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Title: The regulation of lung homeostasis and influenza-associated inflammation
Author: Lyonga, Daphne E.
ISNI:       0000 0004 2709 9346
Awarding Body: Imperial College London
Current Institution: Imperial College London
Date of Award: 2011
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Alveolar macrophages are the main cell population in the naïve airway and are held in a state of tight regulation by several suppressive mechanisms. One would expect them to display a regulatory phenotype but here we show that at homeostasis they express markers of alternative activation such as YM1 and mannose receptor (MR) but not resistin-like molecule (RELM)-α. We show also that these markers are differentially regulated during influenza infection on macrophage populations in the lungs and airways. We hypothesised that removing the suppressive effects of IL-10 using an IL-10R blocking antibody would alter alveolar macrophage phenotype and the immune response to influenza infection. We now demonstrate that IL-10R blockade does not significantly alter the phenotype of alveolar macrophages at homeostasis but does increase in their numbers and infiltrate of monocyte/macrophages and T cells into the airways during a subsequent influenza infection. Blockade of the interaction between the co-stimulatory molecule GITR and its ligand GITRL is beneficial for disease outcome in mouse models of chronic lung inflammation; therefore we hypothesised that it may also abrogate influenza-associated immune pathology. We now show that GITR and GITRL are differentially expressed in the lungs and airways during influenza infection; however contrary to expectations, blockade of the interaction between the two accelerated influenza-induced weight loss and lung cellularity. This may indicate a novel regulatory role for GITRL in influenza-induced inflammation. This thesis shows that alveolar macrophages represent an atypical alternatively activated macrophage population, whose phenotype is not altered by IL-10R blockade. However, we show that prior IL-10R blockade can alter the immune response to subsequent influenza infection, and blockade of GITRL during influenza infection may be detrimental for the outcome of influenza infection.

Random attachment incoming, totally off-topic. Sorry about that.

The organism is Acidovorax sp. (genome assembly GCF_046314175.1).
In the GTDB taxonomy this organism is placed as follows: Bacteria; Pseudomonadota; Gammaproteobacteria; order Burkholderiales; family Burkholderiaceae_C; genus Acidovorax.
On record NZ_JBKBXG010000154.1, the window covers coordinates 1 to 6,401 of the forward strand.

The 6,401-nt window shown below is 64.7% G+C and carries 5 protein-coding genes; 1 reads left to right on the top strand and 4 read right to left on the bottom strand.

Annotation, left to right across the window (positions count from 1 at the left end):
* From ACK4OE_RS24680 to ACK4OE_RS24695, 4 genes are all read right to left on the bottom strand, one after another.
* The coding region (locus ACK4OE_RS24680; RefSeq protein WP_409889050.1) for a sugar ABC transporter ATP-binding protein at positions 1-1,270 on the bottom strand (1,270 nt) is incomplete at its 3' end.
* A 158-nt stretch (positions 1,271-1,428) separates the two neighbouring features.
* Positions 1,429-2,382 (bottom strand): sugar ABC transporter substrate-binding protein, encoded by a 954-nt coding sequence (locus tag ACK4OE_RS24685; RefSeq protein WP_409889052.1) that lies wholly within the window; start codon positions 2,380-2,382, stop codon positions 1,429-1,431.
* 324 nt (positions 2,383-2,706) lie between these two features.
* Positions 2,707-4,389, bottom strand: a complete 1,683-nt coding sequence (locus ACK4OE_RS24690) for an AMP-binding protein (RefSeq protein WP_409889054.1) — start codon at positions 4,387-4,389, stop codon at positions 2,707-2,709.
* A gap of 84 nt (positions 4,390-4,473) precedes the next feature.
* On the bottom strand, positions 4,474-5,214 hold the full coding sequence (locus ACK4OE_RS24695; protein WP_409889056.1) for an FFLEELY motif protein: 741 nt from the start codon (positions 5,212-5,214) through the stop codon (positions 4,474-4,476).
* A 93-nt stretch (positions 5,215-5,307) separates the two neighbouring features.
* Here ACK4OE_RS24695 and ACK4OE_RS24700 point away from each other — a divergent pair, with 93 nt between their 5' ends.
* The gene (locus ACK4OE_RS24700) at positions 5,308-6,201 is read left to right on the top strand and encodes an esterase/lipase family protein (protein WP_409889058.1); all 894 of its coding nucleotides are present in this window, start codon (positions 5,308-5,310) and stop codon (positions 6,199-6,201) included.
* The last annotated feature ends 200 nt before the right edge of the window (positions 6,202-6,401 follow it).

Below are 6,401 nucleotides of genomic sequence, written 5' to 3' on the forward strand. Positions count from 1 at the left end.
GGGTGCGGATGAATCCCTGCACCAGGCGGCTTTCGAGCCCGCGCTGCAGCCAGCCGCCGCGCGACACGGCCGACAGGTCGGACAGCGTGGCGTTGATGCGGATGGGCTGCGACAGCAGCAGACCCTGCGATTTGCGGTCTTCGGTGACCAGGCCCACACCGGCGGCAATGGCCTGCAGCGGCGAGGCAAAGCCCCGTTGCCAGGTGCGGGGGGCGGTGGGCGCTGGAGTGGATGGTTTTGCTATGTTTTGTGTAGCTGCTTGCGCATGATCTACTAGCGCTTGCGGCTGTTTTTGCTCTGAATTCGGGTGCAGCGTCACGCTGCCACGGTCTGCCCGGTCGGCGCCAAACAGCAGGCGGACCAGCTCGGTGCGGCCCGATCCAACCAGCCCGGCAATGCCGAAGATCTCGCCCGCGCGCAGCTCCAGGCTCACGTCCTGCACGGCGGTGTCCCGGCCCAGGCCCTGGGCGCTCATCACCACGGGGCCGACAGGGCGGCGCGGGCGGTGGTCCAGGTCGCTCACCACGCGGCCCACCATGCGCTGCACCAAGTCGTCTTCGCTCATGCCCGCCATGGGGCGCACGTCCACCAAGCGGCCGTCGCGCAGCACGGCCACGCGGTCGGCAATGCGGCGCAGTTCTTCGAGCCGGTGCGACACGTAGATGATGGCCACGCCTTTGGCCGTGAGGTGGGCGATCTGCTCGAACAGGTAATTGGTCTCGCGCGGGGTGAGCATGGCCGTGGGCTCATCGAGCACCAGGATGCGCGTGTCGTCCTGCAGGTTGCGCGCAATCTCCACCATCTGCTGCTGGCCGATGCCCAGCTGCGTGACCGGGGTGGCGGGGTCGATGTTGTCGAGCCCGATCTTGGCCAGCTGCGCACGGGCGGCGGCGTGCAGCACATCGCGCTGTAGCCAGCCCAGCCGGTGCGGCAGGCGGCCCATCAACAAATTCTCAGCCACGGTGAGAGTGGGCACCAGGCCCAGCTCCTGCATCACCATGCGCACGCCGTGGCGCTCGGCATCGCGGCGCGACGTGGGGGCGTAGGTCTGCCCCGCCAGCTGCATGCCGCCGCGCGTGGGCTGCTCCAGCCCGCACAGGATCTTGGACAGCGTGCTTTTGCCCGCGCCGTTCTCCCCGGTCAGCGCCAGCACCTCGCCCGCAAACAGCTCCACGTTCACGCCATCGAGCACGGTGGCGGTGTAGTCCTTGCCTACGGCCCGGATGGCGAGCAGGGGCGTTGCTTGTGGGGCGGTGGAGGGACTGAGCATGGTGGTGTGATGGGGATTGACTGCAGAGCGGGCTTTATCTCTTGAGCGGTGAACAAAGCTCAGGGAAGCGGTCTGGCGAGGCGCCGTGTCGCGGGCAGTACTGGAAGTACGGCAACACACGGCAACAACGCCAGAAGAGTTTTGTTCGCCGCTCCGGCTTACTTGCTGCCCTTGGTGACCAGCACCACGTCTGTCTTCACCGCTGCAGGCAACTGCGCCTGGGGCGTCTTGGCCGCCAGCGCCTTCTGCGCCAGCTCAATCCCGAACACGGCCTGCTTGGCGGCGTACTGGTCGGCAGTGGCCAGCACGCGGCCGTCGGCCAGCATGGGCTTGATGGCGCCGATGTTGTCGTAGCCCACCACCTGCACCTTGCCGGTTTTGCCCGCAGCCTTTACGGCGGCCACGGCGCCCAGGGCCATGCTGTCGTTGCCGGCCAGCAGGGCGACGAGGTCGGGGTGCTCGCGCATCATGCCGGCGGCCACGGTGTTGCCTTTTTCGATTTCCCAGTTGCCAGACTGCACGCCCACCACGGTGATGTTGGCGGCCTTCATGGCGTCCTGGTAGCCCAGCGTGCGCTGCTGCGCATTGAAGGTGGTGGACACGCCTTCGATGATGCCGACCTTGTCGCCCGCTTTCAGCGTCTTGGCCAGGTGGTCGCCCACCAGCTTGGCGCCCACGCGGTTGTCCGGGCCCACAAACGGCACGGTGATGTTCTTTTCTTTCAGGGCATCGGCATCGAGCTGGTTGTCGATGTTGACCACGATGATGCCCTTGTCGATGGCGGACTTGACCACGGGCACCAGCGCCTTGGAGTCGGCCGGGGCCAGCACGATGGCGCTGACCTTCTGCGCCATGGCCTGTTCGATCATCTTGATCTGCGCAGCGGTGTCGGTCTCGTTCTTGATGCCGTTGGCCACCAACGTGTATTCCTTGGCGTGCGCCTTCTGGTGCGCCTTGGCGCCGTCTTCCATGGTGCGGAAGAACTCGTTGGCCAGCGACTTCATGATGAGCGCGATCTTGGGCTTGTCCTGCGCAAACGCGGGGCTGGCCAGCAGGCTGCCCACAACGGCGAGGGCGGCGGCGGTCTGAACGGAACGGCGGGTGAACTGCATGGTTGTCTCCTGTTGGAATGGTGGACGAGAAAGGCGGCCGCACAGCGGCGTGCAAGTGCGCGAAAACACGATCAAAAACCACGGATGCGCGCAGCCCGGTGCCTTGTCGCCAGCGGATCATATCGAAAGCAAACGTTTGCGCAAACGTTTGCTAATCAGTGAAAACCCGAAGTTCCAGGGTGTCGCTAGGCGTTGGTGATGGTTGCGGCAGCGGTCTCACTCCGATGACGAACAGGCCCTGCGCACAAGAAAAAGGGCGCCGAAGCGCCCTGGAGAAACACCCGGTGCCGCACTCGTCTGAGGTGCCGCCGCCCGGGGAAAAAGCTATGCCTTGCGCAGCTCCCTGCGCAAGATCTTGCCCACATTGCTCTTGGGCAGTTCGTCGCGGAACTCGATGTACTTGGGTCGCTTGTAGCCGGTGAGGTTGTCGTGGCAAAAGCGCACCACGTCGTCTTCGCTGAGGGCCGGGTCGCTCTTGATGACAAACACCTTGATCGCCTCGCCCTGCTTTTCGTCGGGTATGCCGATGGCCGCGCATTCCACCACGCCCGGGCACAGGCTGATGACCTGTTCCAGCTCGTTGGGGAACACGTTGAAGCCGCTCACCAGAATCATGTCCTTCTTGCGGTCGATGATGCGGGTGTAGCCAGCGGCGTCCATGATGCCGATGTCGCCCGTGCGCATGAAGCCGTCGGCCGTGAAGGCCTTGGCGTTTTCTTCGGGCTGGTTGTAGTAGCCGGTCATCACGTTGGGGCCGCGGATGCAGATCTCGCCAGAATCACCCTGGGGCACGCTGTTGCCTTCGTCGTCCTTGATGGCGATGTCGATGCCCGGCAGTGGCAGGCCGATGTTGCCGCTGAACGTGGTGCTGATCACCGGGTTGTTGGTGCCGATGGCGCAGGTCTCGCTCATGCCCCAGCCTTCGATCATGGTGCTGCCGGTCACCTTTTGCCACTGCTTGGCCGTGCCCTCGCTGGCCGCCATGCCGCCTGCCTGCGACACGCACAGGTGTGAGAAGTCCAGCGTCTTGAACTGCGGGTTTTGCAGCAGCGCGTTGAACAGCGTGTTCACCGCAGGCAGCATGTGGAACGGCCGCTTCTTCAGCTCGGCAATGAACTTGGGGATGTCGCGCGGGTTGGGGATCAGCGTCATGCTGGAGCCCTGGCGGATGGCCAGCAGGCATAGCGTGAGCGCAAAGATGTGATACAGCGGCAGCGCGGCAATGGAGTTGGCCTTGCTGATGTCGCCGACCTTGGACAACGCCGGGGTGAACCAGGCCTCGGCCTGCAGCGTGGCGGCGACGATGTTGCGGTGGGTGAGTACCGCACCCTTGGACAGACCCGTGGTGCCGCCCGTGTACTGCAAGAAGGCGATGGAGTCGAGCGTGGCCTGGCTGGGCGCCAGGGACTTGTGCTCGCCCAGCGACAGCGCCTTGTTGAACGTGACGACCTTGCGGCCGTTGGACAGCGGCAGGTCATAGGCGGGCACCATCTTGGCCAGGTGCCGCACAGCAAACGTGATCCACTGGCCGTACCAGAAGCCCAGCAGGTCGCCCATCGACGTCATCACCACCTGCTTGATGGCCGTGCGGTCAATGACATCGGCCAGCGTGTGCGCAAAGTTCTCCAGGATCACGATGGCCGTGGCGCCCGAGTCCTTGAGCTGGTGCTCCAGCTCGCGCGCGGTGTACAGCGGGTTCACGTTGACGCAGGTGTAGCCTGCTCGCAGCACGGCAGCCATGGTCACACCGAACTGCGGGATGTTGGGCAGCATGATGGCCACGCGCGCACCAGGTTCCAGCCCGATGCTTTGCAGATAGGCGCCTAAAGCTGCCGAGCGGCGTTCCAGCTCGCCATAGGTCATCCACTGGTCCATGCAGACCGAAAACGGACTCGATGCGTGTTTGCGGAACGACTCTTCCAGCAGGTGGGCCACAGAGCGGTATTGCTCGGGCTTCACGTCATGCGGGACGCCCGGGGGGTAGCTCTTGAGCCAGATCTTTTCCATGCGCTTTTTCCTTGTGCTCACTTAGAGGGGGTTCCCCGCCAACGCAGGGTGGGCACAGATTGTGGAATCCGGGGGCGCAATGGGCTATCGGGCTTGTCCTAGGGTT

Supervisor: Hussell, Tracy ; Wissinger, Erika Sponsor: NIH
Qualification Name: Thesis (Ph.D.) Qualification Level: Doctoral